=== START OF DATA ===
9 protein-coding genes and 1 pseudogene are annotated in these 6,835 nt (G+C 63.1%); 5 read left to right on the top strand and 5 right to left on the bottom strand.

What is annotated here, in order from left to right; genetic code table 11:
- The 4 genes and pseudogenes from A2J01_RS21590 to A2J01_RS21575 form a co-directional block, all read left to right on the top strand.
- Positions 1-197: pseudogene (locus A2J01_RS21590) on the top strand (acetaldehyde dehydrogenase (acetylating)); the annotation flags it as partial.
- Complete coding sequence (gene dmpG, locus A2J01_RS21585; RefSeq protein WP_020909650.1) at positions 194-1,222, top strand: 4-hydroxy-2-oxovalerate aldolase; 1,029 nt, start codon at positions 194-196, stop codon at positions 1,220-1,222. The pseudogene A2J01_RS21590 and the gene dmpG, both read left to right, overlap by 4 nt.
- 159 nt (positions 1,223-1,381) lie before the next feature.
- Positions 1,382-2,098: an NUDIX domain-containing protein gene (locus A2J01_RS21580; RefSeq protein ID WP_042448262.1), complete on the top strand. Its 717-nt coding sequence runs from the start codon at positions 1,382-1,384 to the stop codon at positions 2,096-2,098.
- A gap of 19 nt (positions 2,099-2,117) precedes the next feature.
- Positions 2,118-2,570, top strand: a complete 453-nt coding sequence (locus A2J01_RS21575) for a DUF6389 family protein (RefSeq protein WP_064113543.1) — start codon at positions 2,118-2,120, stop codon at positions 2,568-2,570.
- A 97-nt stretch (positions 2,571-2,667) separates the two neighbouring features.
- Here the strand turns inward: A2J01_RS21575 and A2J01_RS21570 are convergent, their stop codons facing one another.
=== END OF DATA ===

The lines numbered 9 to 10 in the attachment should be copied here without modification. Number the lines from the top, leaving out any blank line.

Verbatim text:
- Positions 2,118-2,570, top strand: a complete 453-nt coding sequence (locus A2J01_RS21575) for a DUF6389 family protein (RefSeq protein WP_064113543.1) — start codon at positions 2,118-2,120, stop codon at positions 2,568-2,570.
- A 97-nt stretch (positions 2,571-2,667) separates the two neighbouring features.